June 2023 / Intro to Scientific Computing / HPC Summer Kickstart
Videos are on YouTube in this playlist.
Thanks to all who attended, we hope you enjoyed the course as much as we enjoyed giving it.
We know that this course was a lot. Learning scientific computing is a lot. If you felt overwhelmed, it’s OK: do what you can for your work, and keep referring back to our material as you work. Consider coming back next year for the course again - you’ll learn much more then.
You can still register to get HackMD access for Q&A. Sharing: You may definitely share the livestream with others!
Kickstart is a three × half day course for researchers to get started with high-performance computing (HPC) clusters. The first day serves as a guide to skills you need in your career: a map to the types of resources that are available and skills you may need in your career, so that you can be prepared when you need more in the future. This part is especially suitable to new researchers or students trying to understand computational/data analysis options available to them. It won’t go into anything too deep, but will provide you with a good background for your next steps: you will know what resources are available and know the next steps to use them.
The second and third days take you from being a new user to being competent to run your code at a larger scale than you could before using a computer cluster. This part is good for any researcher who thinks they may need to scale up to larger resources in the next six months, in any field - this is many new researchers in our departments. Even if you don’t use computing clusters, you will be better prepared to understand how computing works on other systems. If you are a student, this is an investment in your skills. By the end of the course you get the hints, ready solutions and copy/paste examples on how to find, run and monitor your applications, and manage your data.
If you are at Aalto University: the course is obligatory for all new Triton users and recommended to all interested in the field.
This is a livestream course with distributed in-person exercise and support. Everyone may attend the livestream at https://twitch.tv/coderefinery, no registration needed, and this is the primary way to watch all sessions. Aalto has an in-person exercise and support session (location TBA), as do some other partners, and a collaborative document is used for a continuous Q&A session.
Time, date: 6 – 8 June (Tue–Thu). 11:50-16:00 EEST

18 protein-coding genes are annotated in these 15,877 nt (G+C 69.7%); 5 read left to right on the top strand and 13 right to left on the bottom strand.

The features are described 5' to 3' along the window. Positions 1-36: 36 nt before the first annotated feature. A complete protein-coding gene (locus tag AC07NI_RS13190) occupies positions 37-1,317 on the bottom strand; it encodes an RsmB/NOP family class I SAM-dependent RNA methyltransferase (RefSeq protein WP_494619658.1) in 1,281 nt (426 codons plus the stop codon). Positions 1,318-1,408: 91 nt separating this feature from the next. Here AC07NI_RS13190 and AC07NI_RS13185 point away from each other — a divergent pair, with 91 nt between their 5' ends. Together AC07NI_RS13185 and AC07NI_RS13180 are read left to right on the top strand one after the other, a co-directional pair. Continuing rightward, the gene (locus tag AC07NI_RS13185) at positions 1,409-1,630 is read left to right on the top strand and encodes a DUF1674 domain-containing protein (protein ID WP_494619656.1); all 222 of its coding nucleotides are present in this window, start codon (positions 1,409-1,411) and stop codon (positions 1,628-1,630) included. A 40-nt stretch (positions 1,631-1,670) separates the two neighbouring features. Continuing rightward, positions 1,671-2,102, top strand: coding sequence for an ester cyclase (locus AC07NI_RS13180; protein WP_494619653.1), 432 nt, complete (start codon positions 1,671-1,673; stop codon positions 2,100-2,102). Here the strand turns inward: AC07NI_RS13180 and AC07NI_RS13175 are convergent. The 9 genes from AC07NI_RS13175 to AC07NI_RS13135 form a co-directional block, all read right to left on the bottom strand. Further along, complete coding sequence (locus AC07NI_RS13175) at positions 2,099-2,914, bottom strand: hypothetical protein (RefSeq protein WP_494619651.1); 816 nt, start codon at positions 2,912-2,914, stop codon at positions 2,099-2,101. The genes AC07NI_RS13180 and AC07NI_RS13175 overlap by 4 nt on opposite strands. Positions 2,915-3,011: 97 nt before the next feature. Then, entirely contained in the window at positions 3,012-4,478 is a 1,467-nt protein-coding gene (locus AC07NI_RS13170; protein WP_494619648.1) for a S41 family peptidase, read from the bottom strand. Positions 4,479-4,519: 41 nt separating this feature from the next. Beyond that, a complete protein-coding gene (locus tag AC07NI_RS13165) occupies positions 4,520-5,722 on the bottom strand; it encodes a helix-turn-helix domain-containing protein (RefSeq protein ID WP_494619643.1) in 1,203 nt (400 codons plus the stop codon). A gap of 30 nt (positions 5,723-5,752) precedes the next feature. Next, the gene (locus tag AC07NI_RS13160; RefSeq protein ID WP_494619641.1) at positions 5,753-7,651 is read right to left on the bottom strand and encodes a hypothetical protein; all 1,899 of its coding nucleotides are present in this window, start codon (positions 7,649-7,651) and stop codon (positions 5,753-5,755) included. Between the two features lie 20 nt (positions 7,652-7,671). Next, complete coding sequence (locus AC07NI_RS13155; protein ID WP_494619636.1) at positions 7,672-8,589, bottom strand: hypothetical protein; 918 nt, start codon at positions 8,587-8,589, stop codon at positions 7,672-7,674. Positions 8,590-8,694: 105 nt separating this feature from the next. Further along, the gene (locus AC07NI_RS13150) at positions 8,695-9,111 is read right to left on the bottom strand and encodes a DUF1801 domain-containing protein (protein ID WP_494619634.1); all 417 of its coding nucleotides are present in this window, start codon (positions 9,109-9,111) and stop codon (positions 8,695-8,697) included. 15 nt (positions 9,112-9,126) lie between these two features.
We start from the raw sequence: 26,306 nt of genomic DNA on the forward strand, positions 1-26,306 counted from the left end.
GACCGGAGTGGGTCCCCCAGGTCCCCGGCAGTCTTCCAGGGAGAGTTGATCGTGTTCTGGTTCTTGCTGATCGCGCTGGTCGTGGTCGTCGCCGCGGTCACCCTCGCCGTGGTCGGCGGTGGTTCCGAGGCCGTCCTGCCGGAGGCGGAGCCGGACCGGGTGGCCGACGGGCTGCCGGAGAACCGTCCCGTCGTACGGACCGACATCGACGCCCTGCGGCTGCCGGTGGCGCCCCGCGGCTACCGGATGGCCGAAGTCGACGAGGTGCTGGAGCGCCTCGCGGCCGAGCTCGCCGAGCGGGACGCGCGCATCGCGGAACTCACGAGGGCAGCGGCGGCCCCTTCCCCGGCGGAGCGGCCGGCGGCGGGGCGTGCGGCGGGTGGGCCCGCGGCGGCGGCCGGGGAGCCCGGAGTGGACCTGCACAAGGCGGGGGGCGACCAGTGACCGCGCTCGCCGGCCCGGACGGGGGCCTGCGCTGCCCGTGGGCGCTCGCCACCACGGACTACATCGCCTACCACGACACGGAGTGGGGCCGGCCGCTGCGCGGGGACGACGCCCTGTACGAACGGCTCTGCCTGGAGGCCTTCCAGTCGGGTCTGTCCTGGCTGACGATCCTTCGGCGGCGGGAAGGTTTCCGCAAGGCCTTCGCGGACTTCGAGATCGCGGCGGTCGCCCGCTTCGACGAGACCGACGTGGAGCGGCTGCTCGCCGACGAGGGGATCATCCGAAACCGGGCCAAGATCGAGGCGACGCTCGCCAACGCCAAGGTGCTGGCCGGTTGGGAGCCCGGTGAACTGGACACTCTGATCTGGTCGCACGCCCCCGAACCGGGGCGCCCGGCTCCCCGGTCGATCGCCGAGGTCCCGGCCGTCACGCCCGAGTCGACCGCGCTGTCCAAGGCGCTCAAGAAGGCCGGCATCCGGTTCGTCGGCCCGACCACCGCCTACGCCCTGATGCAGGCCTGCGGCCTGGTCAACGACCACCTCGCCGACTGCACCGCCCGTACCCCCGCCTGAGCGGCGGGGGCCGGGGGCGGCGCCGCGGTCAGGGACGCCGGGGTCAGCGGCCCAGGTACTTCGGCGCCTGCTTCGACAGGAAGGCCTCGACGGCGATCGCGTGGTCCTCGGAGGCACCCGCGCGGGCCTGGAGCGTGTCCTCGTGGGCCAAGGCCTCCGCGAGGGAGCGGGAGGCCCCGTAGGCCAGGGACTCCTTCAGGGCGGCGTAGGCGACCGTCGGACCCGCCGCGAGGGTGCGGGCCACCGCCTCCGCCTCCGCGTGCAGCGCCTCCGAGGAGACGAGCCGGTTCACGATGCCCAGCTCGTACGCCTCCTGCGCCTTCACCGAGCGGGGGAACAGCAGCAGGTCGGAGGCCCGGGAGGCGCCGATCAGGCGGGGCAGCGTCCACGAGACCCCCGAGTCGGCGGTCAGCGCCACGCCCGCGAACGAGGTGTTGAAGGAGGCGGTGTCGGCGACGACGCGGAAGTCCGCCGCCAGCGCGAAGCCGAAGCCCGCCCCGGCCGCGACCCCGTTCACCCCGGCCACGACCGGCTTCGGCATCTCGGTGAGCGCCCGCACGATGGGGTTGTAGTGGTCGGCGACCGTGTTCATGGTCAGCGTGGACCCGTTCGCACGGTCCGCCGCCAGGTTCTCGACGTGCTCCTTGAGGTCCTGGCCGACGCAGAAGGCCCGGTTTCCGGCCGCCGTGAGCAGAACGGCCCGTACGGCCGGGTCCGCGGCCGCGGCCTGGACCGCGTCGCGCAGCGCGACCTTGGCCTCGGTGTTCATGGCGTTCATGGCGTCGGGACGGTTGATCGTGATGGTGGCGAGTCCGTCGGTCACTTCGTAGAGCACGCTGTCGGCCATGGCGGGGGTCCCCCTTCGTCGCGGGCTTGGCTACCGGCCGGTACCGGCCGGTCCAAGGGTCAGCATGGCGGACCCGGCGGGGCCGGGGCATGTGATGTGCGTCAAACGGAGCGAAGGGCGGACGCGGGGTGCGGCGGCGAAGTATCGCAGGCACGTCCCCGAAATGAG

Place: Online via public livestream, Zoom exercise sessions for partners, and probably in-person discussion/practice rooms at some campus.
Registration: Please register at this link: https://link.webropol.com/ep/scicomphpc2023 . It’s OK to attend only individual sessions is fine.
Cost: Livestream is free to everyone. Aalto in-person is free of charge for FGCI consortium members including Aalto employees and students.
Additional course info at: firstname.lastname@example.org
If you can’t attend day 1 (Aalto CS Summer day)
Most of day 1 is good background information, but not strictly required. You will need the Triton connection set up before day 1. We recommend you look at the connecting tutorial and get this set up in advance (either by talking to a colleague or our daily garage). Then, try to watch the relevant videos Wednesday morning or Tuesday evening.
If you are not at Aalto University, you can follow along with the course and will learn many things anyway. The course is designed to be useful to people outside of Aalto, but some of the examples won’t directly work on your cluster (most will, anyway we will give hints about adapting). How to register if you are not at Aalto:
Regardless of where you are from, you may use the primary registration form to get emails about the course. You don’t get anything else.
Participants from University of Helsinki can follow how to connect to their Kale/Turso cluster by following their own instructions.
Participants from University of Oulu: please follow instructions on how to access the Carpo2 computing cluster.
Tampere: this course is recommended for all new Narvi users and also all interested in HPC. Most things should work with simply replacing triton -> narvi. Some differences in configuration are listed in Narvi differences
If you want to get your site listed here and/or help out, contact us via the CodeRefinery chat (#kickstart-aalto stream). We have docs for other sites’ staff to know what might be different between our course and your cluster.
All times are EEST (Europe/Helsinki time)!
The daily schedule will be adjusted based on the audience’s questions. There will be frequent breaks and continuous questions time going on, this is the mass equivalent of an informal help session to get you started with the computing resources.
Subject to change
Schedule may still have minor updates, please check back for the latest.
Day #1 (Tue 6.jun): Basics and background
11:50–12:00: Joining time/icebreaker
12:00–12:10 Introduction, about the course Richard Darst and other staff Materials: Summer Kickstart intro
12:10–12:25: From data storage to your science Enrico Glerean and Simo Tuomisto